5 Reasons Auburn Should Be Worried About Arkansas, Part 5

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Nov 2, 2013; Fayetteville, AR, USA; Arkansas Razorbacks kickoff returner Korliss Marshall (33) tackled on a kick return by Auburn Tigers defensive back Jonathon Mincy (6) at Donald W. Reynolds Razorback Stadium. Auburn defeated Arkansas 35-17. Mandatory Credit: Nelson Chenault-USA TODAY Sports

In anticipation of the 2014 season opener, we are counting down the five reasons Auburn should be worried about Arkansas. If you’ve missed any of the first four editions of this series, check them out here:

1. It’s the Season Opener

2. These Hogs Can Run

3. The Razorbacks Could Have Won Last Year

4. Bret Bielema is a Very Good Coach, Believe it or Not

And finally, we come to the conclusion of our five part series. I am sorry to disappoint, but reason number five is the most obvious of them all – and it is one that Auburn fans should not be quick to forget, because it hits so close to home.

5. Arkansas Will Be a Better Football Team in 2014

Yes, Arkansas has lost nine games in a row. Yes, they went 0-8 in conference play last season. Other than the schedule setting up differently for the Hogs in 2013 than it did for the Tigers in 2012, we’re talking about the same thing.

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Auburn got better, much better in fact, in just one year. Arkansas will be better too. The only question is, how much will they improve by August 30?

Last year was bad for the Razorbacks. In the month of October alone, opponents outscored Arkansas by 117 points – and the Hogs only played three games that month. The team ended the season with a minus-nine turnover ratio, which was the worst mark in the Southeastern Conference and ranked 111th out of 126 FBS teams.

On offense, the Razorbacks finished 11th in the SEC and 99th in the country in total offense with 357.2 yards per game. They were 12th in the league and 105th nationally in scoring offense, averaging 20.7 points per contest. And the Hogs finished dead last in the Southeastern Conference and 114th overall with just 148.5 passing yards per game – quite a turnaround from three consecutive years with more than 3,000 passing yards from 2009-2012.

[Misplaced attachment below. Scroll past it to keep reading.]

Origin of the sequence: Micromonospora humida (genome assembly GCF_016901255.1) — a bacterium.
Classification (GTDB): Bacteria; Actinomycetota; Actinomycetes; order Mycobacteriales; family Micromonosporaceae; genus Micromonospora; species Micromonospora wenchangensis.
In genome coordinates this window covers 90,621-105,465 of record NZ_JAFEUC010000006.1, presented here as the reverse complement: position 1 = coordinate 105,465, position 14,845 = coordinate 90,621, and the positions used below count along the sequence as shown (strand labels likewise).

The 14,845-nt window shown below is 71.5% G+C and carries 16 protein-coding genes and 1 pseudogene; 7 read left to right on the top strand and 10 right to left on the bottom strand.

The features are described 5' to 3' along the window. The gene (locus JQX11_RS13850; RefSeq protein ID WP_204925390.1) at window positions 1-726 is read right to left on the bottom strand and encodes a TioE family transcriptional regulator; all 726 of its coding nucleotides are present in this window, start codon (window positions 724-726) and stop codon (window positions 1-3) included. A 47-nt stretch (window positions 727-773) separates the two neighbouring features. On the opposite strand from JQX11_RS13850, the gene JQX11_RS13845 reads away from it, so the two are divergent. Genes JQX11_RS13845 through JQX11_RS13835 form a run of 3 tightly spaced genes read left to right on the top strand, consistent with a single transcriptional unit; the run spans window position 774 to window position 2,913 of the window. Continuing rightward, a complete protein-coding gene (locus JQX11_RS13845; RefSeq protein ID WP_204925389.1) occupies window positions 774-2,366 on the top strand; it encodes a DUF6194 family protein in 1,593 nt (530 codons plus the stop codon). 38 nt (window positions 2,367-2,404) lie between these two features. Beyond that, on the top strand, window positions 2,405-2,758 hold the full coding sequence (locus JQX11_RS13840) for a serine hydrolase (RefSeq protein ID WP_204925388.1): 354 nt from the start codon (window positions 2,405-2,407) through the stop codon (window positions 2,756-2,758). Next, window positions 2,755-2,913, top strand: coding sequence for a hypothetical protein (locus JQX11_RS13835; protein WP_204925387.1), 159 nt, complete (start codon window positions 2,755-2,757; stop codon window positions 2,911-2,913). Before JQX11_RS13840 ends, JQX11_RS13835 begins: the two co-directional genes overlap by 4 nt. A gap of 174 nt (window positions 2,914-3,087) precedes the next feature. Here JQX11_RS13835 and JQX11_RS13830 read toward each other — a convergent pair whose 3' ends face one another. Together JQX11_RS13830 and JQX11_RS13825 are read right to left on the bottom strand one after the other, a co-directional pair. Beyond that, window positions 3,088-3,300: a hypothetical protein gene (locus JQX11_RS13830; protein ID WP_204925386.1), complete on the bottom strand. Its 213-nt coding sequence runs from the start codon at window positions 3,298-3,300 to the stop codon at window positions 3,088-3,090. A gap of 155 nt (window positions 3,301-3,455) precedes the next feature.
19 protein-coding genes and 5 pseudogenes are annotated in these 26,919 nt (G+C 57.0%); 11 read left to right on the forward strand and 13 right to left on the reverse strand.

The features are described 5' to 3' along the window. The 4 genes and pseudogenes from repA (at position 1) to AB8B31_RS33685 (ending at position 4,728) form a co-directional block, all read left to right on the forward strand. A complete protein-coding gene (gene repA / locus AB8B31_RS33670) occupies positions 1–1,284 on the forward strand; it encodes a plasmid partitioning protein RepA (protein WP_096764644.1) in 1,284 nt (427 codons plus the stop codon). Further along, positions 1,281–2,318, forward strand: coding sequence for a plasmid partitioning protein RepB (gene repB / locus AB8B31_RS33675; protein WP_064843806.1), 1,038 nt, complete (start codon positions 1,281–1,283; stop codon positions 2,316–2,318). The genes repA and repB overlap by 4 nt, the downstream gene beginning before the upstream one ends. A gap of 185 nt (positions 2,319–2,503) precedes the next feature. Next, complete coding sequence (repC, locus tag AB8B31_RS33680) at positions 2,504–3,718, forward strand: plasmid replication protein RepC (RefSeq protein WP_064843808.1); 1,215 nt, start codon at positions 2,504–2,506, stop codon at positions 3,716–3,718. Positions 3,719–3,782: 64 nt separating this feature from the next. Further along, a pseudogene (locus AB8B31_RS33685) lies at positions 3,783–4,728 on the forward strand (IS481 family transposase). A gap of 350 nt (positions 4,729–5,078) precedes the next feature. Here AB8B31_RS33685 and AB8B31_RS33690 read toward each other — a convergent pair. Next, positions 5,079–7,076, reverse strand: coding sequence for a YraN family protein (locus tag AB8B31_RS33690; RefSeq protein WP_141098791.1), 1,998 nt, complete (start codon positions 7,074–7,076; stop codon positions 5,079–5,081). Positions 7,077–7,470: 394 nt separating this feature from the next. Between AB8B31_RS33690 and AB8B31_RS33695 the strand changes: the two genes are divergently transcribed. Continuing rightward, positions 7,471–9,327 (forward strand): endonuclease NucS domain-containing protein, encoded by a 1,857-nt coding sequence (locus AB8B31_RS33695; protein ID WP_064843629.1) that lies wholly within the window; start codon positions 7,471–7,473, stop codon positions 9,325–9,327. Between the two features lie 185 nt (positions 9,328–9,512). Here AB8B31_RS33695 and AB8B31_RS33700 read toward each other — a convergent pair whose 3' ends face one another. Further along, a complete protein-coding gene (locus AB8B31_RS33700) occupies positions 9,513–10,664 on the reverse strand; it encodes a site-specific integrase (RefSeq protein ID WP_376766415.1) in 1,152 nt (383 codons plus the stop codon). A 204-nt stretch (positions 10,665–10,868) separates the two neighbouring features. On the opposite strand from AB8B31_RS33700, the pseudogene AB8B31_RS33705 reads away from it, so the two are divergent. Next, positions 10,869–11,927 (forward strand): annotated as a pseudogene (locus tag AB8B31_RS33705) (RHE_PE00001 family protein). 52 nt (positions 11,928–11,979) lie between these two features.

The defense wasn’t much better. Arkansas allowed 413.4 total yards per game, which ranked ninth in the SEC and 76th nationally. They were 11th in the league in both rushing and passing defense, allowing 178.4 and 235 yards per game, respectively. And finally, the Razorbacks allowed 30.8 points per game – 12th in the conference and 88th in the nation.

But, 2014 is a different season. A combined 13 starters are gone from last year’s squad, including four players that were drafted into the NFL. Furthermore, the Hogs must replace 31.2% of their letter winners from last season.

Sep 22, 2012; Fayetteville, AR, USA; Arkansas Razorbacks defensive end Trey Flowers (86) during the game against the Rutgers Scarlet Knights at Donald W. Reynolds Razorback Stadium. Rutgers defeated Arkansas 35-26. Mandatory Credit: Nelson Chenault-USA TODAY Sports

And while those numbers may seem high on the surface, most college football teams across the country are in a similar situation. It’s part of the reason why programs can have such quick turnarounds from year to year – say, from three wins (including exactly zero in conference play) in 2012 to an SEC Championship in 2013.

I’m not expecting Arkansas to make that kind of jump in 2014, but the fact that it has been done before is a reason for concern.

The brightest spot on the Arkansas roster, and the biggest reason for optimism among their fan base, is the running back position. Alex Collins ran for more than 1,000 yards as a true freshman last season while sharing carries with Jonathon Williams, who had 900. The pair returns intact, and will be joined again by Korliss Marshall, who has top-end speed and averaged 8.6 yards per carry in very limited duty last season. Auburn saw what Marshall can do last year when he nearly took a kickoff to the house in the second half.

Of course, to succeed on offense, a team needs more than just a trio of talented running backs. The Hogs are also quite gifted on the offensive line, though they will need to replace All-SEC center Travis Swanson. Dan Skipper and Denver Kirkland played remarkably well as true freshmen last season, and Bray Cook also comes back as a starter. Two full-timers must be replaced, but with returners Luke Charpentier, Mitch Smothers and Grady Ollison competing, as well as newcomers Cameron Johnson, Sebastian Tretola and Frank Ragnow, the O-line should be better overall.

Additionally, while Arkansas – and quarterback Brandon Allen specifically – struggled in the passing game last season, the Razorbacks will benefit from the experience the junior gained in 2013. Allen completed only 128 of his 258 (49.6%) passing attempts last season for 1,552 yards, 13 touchdowns and ten interceptions.

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